All about flooble | fun stuff | Get a free chatterbox | Free JavaScript | Avatars    
perplexus dot info

Home > Just Math
Eight distances (Posted on 2014-12-10) Difficulty: 2 of 5
Within the top left-hand quarter of a square(its side an integer below 40 cm) I marked two points, each of which was distant an integral number of cm, not only from each side of the square but also from both the top left-hand corner and the bottom right-hand corner of the square.

What size was a side of this square?

Based on Enigma problem (New Scientist 2010)

No Solution Yet Submitted by Ady TZIDON    
Rating: 4.0000 (1 votes)

Comments: ( Back to comment list | You must be logged in to post comments.)
Solution answer | Comment 2 of 4 |
Given no restriction on side length other than it is less than 40 cm, there are at three possible sizes: 24, 33, and 36.
With the top-left corner being designated as (0,0) and the bottom-right corner of the square as (x,x), such that x is equal to the squares side length, the marked points in the top-left corner will be, respectively:
(3,4) & (4,3), (5,12) & (12,5), and (8,15) & (15,8).

Given the amended restriction that the side is of odd length, the solution is then 33 cm, with the two marked points being (5,12) and (12,5).

As a point marked must be an integral length from each corner and each side of the square, the marked point will be a vertex to two pythagorean triangles,  and an end point of each of those triangle's hypotenuse. The short leg of one when added to the long leg of the other will equal in length to the total length of other two legs, and to the length of the side of the square. 

As the marked points are in the top-left quadrant of the square, the hypotenuse of the pythagorean triangle will be less than or equal to 26 cm, and no leg will be longer than 19 cm. This leaves only the four primitive pythagorean triples (3,4,5), (5,12,13), (8,15,17), (7,24,25) and two non-primitive pythogarean triples (6,8,10) and (9,12,15) to consider.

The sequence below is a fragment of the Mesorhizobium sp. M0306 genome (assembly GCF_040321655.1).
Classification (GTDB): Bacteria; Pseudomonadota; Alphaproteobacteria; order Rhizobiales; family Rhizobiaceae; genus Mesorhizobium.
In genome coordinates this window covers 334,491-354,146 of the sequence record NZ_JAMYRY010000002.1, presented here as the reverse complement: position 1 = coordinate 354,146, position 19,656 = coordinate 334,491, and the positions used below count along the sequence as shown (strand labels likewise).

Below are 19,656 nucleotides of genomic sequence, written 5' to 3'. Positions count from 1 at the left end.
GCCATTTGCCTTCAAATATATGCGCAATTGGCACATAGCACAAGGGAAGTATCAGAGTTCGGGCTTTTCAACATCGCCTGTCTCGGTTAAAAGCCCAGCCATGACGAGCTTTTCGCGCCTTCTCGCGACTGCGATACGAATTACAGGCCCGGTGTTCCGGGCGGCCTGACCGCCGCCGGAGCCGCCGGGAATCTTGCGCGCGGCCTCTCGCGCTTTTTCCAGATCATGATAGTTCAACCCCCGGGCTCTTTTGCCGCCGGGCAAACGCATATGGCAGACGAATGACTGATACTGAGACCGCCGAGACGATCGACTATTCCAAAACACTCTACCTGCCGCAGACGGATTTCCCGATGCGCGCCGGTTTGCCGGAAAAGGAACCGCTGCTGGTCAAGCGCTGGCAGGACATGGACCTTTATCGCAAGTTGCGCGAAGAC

The complementary pythagorean triple must then have a hypotenuse less than the floor(sqrt((39-L1)^2+(39-L2)^2)), where L1 and L2 are the legs of the other triple. This gives the triples (3,4,5), (6,8,10), (9,12,15), (12,16,20), (15,20,25), (18,24,30), (21,28,35), (5,12,13), (10,24,26), (15,36,39), (8,15,17), (16,30,34), (7,24,25), (20,21,29), (9,40,41), (12,35,37) to consider.
The long leg of the top-left and the short leg of the bottom-right must equal that of the short and long leg of the others, and with the addendum, the total must be odd. In addition, the two triples can not be the same (else it would violate the condition that the marked points were in the top-left quadrant). This leaves the two triples to be (5,12,13) and (21,28,35) as the only possibility.
5+28 = 12+21 = 33. The side-length of the square is 33 cm.

Edited on December 10, 2014, 3:43 pm
  Posted by Dej Mar on 2014-12-10 11:17:10

Please log in:
Remember me:
Sign up! | Forgot password

Search body:
Forums (0)
Newest Problems
Random Problem
FAQ | About This Site
Site Statistics
New Comments (1)
Unsolved Problems
Top Rated Problems
This month's top
Most Commented On

Copyright © 2002 - 2018 by Animus Pactum Consulting. All rights reserved. Privacy Information